J.G. Whittier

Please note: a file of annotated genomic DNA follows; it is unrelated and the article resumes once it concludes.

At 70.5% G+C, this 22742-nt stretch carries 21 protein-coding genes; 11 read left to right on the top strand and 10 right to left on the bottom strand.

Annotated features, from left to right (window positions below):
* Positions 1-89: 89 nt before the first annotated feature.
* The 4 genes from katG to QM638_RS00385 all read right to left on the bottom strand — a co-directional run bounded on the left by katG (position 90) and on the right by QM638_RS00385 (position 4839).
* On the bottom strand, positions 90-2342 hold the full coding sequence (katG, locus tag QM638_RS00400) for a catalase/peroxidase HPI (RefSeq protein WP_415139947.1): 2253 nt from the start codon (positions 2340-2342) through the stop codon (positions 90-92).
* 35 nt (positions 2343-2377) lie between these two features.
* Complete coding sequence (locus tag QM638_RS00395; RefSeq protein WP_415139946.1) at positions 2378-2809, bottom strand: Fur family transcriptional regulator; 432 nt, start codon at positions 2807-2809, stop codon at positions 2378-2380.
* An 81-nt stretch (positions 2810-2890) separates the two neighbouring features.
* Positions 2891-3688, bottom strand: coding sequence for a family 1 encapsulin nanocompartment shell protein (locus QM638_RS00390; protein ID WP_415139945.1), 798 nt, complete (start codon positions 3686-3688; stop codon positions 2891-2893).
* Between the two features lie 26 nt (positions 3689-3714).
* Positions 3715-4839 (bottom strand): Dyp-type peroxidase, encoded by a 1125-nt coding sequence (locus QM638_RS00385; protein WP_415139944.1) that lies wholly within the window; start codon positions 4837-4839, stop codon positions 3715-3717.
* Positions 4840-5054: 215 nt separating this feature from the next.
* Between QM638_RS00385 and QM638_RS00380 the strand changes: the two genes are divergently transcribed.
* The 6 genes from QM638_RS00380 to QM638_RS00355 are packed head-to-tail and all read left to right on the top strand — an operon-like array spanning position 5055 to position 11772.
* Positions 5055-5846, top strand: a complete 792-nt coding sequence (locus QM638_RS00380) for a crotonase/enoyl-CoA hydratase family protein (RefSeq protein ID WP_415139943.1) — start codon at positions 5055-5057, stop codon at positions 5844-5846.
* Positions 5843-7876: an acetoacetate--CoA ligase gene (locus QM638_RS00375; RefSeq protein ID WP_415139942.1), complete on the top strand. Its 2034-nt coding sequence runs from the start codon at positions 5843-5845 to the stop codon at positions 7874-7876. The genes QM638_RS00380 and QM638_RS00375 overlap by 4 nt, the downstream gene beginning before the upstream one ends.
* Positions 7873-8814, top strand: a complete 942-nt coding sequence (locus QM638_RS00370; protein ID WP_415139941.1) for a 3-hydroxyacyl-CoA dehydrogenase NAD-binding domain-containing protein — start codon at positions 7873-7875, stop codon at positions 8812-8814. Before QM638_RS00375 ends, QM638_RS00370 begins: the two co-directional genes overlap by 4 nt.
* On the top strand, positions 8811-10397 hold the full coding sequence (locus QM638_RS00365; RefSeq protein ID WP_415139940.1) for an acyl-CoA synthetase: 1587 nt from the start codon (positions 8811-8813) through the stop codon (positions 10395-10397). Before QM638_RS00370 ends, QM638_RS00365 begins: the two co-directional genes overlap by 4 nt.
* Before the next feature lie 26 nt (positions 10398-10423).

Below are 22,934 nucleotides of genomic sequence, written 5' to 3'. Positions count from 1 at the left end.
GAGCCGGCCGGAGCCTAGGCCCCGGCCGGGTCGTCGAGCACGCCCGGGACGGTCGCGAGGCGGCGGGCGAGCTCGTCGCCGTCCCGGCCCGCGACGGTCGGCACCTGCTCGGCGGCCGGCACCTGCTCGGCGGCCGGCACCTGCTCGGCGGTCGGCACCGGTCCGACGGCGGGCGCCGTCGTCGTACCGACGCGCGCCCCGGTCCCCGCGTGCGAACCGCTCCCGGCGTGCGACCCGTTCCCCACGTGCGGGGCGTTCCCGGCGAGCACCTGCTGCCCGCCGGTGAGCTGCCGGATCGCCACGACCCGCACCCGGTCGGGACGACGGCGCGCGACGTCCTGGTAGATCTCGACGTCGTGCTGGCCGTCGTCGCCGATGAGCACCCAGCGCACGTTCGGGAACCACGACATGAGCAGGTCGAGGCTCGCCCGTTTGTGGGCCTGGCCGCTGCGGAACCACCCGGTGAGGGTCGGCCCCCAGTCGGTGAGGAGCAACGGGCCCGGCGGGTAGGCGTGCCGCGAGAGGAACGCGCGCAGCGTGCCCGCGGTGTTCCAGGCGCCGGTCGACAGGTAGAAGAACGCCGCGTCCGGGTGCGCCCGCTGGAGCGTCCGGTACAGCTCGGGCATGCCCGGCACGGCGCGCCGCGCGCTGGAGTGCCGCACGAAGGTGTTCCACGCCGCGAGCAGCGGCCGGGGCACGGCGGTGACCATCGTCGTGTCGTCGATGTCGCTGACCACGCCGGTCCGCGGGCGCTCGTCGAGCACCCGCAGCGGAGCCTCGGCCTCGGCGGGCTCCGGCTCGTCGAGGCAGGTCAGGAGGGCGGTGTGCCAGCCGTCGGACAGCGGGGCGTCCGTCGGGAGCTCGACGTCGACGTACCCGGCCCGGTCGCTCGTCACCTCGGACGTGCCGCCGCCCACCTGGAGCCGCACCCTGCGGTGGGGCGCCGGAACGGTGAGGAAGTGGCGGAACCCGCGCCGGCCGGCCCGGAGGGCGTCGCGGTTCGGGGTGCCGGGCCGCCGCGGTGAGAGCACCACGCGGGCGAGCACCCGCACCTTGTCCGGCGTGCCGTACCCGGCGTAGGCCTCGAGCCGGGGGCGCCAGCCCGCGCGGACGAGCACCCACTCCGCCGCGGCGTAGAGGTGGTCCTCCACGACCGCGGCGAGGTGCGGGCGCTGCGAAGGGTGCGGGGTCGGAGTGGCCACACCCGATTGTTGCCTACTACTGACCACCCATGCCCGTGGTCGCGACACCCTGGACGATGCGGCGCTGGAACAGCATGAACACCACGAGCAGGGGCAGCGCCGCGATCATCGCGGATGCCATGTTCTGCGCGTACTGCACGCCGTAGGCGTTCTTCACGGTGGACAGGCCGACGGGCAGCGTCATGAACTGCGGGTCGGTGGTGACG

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Where Time the measure of his hours By changeful bud and blossom keeps, And, like a young bride crowned with flowers, Fair Shiraz in her garden sleeps; Where, to her poets' turban stone, The Spring her gift of flowers imparts; Less sweet than those his thoughts have sown In the warm soil of Persian hearts: There sat the stranger, where the shade Of scattered date-trees thinly lay, While in the hot clear heaven delayed The long and still and weary day. Strange trees and fruit above him hung, Strange odors filled the sultry air, Strange birds upon the branches swung, Strange insect voices murmured there. And strange bright blossoms shone around, Turned sunward from the shadowy bowers, As if the Ghebers's soul had found A fitting home in Iran's flowers. Whate'er he saw, whate'er he heard Awakened feelings new and sad, - No Christian garb, nor Christian word, Nor church with Sabbath-bell chimes glad, But Moslem graves, with turban stones, And mosque-spires gleaming white, in view, And graybeard Mollahs in low tones Chanting their Koran service through. The flowers which smiled on either hand, Like tempting fiends, were such as they, Which once, o'er all of that Eastern land, As gifts on demon altars lay. As if the burning eye of Baal The servant of his Conqueror know, From skies which know no cloudy veil, The Sun's hot glances smote him through. "Ah me!" the lonely stranger said, "The hope which led my footsteps on, And light from heave around them shed, O'er weary wave and waste, is gone! "Where are the harvest fields all white, For Truth to thrust her sickle in? Where flock the souls, like doves in flight, From the dark hiding place of sin? A silent horror broods o'er all, - The burden of a hateful spell - The very flowers around recall The hoary magi'strates of hell! "And what am I, o'er such a land The banner of the Cross to bear? Dear Lord, Uphold me with thy hand, Thy strength with human weakness share!" He ceased; for at his very feet In mild rebuke a floweret smiles; How thrilled his sinking heart to greet the Star-flower of the Virgin's child! Sown by some wandering Frank, it drew It's life from alien air and earth, And told to Paynim sun and dew The story of the Saviour's birth. From scorching beams, in kindly mood, The Persian plants its beauty screened, And on its pagan sisterhood, In love, the Christian floweret leaned. With tears of joy the wanderer felt The darkness of his long despair Before that hallowed symbol melt, Which God's dear love had nurtured there. From Nature's face, that simple flower The lines of sin and sadness swept; And Magian pile and Paynim bowers In peace like that of Eden slept. Each Moslem tomb, and cypress old, Looked holy, through the sunset air; And, angel-like, the Muezzin told From tower and mosque the hour of prayer. With cheerful steps, the morrow's dawn From Shiraz saw the stranger part; The Star-flower of the Virgin-born Still blooming in his hopeful heart!